Category Archives: conservatism

Obama’s, “Clinging to Guns and Religion.”

In 2008 Barack Obama was overheard dismissively speaking of people who, “cling to their guns and religion” which immediately provided fodder for the base of the Republican Party who didn’t really understand what he was saying.  Sure, it was impolitic for him to say that where it might be misunderstood but it was a valid and important observation about the ideologically-oriented base of the Republican Party who “cling” to ideas rather than have a complicated and subtle interior life so that ideas are not taken to be the “thing in itself.”

Guns are fine.  The problem arises when the “clinging” function of the ego gets involved as an innocent device is given an inordinate investment of energy so that “guns plus the emotional energy” becomes another matter all together.  The “guns + emotional valence” takes on a life of its own, becoming a core identity issue to the point where it is no longer about “guns” but is about the individual’s grasp of who he is, of his definition of, “who I am.”  The more tenuous is the grasp of one’s, “who I am” the more desperate will he cling to some idea or group of ideas that he has invested in to keep him from being devoured by an existential anxiety that lies at the root of all cultures.  This abyss of meaningless will destroy one if his spirituality has not equipped him with the ego-integrity to address this spirit of negativity which is an intrinsic dimension of human experience and needs to be acknowledged, not denied.  This “ego integrity” is a spiritual capacity which allows confronting the hidden depths of one’s heart and integrating them into conscious experience and finding empowerment as a result.  Without this acknowledgement and integration, the energy that could be available for deliberate, focused, conscious attention outside of oneself will be turned inward to keep those “demons at bay.”  This is a “divided heart” or the “divided house” which Abraham Lincoln famously noted cannot stand.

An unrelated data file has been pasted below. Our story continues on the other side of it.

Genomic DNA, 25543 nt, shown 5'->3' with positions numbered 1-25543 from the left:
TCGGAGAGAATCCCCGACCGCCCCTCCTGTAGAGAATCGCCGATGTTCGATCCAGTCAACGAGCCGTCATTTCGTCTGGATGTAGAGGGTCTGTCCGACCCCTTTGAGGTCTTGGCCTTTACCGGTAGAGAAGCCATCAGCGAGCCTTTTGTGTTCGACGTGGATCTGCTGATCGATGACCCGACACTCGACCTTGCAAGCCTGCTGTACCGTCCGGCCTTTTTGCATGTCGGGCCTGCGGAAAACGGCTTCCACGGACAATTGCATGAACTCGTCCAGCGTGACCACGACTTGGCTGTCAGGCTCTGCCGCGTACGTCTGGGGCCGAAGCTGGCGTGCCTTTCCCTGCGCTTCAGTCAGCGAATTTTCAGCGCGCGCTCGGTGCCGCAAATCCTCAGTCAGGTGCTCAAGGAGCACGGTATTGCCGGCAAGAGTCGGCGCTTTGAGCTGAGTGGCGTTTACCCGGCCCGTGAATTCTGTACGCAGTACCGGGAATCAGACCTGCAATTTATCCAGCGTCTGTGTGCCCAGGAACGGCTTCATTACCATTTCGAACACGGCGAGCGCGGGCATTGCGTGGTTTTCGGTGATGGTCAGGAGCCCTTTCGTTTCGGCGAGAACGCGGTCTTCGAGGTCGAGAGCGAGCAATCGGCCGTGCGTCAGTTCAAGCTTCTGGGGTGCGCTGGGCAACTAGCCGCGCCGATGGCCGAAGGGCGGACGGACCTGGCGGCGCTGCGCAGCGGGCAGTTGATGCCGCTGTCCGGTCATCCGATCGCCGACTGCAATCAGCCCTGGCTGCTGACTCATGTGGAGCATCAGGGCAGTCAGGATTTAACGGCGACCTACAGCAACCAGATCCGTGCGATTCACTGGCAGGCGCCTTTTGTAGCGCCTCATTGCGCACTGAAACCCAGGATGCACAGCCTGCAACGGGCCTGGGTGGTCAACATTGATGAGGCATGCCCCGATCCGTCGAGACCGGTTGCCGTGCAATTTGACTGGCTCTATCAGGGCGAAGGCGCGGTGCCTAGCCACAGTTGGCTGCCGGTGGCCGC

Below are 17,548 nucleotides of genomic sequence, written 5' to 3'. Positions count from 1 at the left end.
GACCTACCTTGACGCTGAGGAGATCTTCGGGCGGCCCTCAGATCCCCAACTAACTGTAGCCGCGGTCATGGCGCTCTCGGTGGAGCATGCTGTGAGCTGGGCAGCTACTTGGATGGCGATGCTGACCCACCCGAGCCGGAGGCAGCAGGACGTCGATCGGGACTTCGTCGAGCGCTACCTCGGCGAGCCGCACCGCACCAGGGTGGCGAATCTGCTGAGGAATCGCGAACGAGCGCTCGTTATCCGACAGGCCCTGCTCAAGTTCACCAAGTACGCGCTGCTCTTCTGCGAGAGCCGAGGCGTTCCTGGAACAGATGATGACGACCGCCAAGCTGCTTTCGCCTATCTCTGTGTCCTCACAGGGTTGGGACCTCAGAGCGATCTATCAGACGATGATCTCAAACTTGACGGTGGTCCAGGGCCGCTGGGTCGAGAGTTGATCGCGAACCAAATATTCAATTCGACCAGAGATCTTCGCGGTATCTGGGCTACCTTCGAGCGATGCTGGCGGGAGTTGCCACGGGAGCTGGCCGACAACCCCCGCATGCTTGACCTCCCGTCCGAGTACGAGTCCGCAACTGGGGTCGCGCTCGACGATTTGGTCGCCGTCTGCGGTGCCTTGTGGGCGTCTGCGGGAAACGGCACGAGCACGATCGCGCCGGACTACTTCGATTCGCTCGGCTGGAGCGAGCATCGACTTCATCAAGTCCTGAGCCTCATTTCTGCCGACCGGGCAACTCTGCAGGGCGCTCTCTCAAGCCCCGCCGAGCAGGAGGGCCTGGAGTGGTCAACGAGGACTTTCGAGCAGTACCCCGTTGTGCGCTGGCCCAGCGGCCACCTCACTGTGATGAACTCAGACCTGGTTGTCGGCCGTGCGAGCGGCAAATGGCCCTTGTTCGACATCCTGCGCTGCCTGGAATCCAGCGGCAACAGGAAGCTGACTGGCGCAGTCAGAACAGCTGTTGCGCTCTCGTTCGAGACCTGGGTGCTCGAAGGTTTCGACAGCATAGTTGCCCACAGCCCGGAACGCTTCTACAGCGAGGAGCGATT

But this hopelessness does not have to destroy one if he finds the courage to slowly, gradually, patiently, and humbly confront it and in so doing discover that he can find increasingly an indomitable core beneath this hopelessness…if he is willing to give up the contrivance that his ego has tricked him into relying upon, whatever that contrivance/s might be. The spiritual impoverishment of our culture is now egregiously before us.  Beneath the various contrivances it offers us, guns being but one of them, lurks the abyss of hopelessness which can be addressed if we are willing to acknowledge our “willful ignorance”, an ego driven self-deception who has convinced us that a life of illusion is preferable to a life in which we live as a fully functioning, integrated human being.